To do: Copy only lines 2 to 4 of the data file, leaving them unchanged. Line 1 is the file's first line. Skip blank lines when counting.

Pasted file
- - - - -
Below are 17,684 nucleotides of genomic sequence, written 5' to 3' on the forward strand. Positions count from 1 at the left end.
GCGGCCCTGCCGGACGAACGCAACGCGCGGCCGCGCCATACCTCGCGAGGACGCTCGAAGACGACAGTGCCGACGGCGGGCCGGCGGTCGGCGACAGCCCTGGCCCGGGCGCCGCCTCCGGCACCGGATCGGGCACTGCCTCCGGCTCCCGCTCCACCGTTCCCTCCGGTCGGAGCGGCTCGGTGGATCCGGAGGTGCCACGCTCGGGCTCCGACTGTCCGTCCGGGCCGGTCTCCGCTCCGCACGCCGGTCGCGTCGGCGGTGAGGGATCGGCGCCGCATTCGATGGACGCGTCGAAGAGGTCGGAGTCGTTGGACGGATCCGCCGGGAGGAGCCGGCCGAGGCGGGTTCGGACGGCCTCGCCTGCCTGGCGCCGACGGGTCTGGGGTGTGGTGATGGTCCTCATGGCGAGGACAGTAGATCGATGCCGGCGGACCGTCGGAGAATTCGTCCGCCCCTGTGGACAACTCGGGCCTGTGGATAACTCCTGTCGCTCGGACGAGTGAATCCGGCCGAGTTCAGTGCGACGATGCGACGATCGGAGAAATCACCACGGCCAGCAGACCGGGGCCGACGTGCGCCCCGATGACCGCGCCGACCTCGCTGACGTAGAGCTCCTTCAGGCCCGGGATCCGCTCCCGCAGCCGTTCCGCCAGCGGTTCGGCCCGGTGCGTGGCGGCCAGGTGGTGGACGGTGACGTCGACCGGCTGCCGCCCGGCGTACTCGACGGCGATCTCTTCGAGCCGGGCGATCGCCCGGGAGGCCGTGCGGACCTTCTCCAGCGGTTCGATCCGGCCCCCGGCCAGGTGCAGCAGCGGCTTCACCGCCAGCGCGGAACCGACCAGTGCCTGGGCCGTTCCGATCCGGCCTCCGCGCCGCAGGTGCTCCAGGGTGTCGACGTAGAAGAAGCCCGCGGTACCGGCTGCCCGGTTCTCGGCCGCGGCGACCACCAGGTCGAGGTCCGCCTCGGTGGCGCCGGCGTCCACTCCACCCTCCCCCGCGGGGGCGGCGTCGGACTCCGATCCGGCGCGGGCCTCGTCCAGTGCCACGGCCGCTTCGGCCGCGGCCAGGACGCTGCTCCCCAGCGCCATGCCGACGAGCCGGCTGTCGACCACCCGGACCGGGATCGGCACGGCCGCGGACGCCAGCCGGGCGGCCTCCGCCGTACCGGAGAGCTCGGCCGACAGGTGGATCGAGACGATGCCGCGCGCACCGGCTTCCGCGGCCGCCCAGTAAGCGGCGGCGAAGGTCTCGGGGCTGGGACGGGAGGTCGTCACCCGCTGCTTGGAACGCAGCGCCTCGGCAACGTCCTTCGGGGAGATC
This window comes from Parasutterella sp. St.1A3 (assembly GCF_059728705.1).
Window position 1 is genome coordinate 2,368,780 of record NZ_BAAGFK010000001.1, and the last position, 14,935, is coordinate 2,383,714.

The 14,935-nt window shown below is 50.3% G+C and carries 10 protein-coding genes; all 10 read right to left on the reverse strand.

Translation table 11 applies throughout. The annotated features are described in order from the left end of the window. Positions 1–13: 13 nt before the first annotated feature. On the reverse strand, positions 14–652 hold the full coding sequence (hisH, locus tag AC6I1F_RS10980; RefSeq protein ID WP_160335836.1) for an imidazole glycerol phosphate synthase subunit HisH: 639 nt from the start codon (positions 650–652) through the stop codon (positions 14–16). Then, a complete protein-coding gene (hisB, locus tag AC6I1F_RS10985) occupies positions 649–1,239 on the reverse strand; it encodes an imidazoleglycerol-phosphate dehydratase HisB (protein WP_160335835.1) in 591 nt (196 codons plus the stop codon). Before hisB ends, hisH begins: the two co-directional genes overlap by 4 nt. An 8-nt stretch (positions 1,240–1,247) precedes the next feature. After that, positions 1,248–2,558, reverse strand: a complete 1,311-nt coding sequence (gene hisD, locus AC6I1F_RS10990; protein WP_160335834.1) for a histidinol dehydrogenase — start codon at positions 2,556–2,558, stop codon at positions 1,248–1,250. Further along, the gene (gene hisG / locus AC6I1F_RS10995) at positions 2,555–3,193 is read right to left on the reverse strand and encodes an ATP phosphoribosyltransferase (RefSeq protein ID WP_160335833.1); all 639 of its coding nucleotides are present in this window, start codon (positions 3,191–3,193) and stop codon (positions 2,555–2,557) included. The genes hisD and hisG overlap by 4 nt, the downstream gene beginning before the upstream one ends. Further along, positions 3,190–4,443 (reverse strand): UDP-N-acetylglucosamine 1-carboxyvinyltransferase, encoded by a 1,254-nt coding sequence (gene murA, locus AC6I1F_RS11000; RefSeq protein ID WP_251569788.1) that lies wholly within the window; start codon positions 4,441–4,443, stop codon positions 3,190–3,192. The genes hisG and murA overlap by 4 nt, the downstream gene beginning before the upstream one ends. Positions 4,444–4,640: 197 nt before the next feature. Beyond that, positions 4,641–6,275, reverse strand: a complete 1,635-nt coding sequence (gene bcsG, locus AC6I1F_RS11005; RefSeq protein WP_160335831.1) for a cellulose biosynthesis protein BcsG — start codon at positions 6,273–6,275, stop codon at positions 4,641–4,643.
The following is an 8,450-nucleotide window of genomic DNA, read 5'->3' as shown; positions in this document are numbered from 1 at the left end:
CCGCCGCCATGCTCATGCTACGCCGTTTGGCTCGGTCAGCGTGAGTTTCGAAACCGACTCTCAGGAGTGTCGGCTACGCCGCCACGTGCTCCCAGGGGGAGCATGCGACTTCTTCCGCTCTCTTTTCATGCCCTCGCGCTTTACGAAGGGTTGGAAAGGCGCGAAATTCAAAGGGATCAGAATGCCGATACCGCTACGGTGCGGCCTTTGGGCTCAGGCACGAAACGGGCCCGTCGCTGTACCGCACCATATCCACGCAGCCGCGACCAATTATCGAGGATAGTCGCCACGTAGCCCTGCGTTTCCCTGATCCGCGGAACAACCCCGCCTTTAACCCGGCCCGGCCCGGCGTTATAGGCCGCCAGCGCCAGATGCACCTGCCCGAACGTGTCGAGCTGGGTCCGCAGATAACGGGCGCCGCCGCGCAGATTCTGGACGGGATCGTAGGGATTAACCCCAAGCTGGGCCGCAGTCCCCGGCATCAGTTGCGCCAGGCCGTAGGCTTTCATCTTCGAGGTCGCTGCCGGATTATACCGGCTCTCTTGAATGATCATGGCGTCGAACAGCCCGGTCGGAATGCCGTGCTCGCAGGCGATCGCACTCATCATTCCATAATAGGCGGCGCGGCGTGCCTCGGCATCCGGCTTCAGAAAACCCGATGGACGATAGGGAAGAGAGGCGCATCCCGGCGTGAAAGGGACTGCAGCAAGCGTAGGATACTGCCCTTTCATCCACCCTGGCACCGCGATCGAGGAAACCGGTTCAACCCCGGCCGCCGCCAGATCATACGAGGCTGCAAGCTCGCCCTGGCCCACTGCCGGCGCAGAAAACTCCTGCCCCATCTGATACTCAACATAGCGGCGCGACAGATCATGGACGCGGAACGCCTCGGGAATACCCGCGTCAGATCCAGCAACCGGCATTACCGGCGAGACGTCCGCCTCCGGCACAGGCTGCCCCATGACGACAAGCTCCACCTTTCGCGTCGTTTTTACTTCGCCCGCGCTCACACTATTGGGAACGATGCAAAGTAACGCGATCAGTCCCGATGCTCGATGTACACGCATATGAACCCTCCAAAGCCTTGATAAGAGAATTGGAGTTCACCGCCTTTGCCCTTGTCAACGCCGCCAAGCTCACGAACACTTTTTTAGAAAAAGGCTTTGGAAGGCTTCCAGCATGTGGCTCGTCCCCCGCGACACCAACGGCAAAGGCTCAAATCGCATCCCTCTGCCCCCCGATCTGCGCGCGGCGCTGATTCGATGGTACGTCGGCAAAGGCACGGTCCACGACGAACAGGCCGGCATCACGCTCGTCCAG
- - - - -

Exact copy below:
GCGGCCCTGCCGGACGAACGCAACGCGCGGCCGCGCCATACCTCGCGAGGACGCTCGAAGACGACAGTGCCGACGGCGGGCCGGCGGTCGGCGACAGCCCTGGCCCGGGCGCCGCCTCCGGCACCGGATCGGGCACTGCCTCCGGCTCCCGCTCCACCGTTCCCTCCGGTCGGAGCGGCTCGGTGGATCCGGAGGTGCCACGCTCGGGCTCCGACTGTCCGTCCGGGCCGGTCTCCGCTCCGCACGCCGGTCGCGTCGGCGGTGAGGGATCGGCGCCGCATTCGATGGACGCGTCGAAGAGGTCGGAGTCGTTGGACGGATCCGCCGGGAGGAGCCGGCCGAGGCGGGTTCGGACGGCCTCGCCTGCCTGGCGCCGACGGGTCTGGGGTGTGGTGATGGTCCTCATGGCGAGGACAGTAGATCGATGCCGGCGGACCGTCGGAGAATTCGTCCGCCCCTGTGGACAACTCGGGCCTGTGGATAACTCCTGTCGCTCGGACGAGTGAATCCGGCCGAGTTCAGTGCGACGATGCGACGATCGGAGAAATCACCACGGCCAGCAGACCGGGGCCGACGTGCGCCCCGATGACCGCGCCGACCTCGCTGACGTAGAGCTCCTTCAGGCCCGGGATCCGCTCCCGCAGCCGTTCCGCCAGCGGTTCGGCCCGGTGCGTGGCGGCCAGGTGGTGGACGGTGACGTCGACCGGCTGCCGCCCGGCGTACTCGACGGCGATCTCTTCGAGCCGGGCGATCGCCCGGGAGGCCGTGCGGACCTTCTCCAGCGGTTCGATCCGGCCCCCGGCCAGGTGCAGCAGCGGCTTCACCGCCAGCGCGGAACCGACCAGTGCCTGGGCCGTTCCGATCCGGCCTCCGCGCCGCAGGTGCTCCAGGGTGTCGACGTAGAAGAAGCCCGCGGTACCGGCTGCCCGGTTCTCGGCCGCGGCGACCACCAGGTCGAGGTCCGCCTCGGTGGCGCCGGCGTCCACTCCACCCTCCCCCGCGGGGGCGGCGTCGGACTCCGATCCGGCGCGGGCCTCGTCCAGTGCCACGGCCGCTTCGGCCGCGGCCAGGACGCTGCTCCCCAGCGCCATGCCGACGAGCCGGCTGTCGACCACCCGGACCGGGATCGGCACGGCCGCGGACGCCAGCCGGGCGGCCTCCGCCGTACCGGAGAGCTCGGCCGACAGGTGGATCGAGACGATGCCGCGCGCACCGGCTTCCGCGGCCGCCCAGTAAGCGGCGGCGAAGGTCTCGGGGCTGGGACGGGAGGTCGTCACCCGCTGCTTGGAACGCAGCGCCTCGGCAACGTCCTTCGGGGAGATC
This window comes from Parasutterella sp. St.1A3 (assembly GCF_059728705.1).
Window position 1 is genome coordinate 2,368,780 of record NZ_BAAGFK010000001.1, and the last position, 14,935, is coordinate 2,383,714.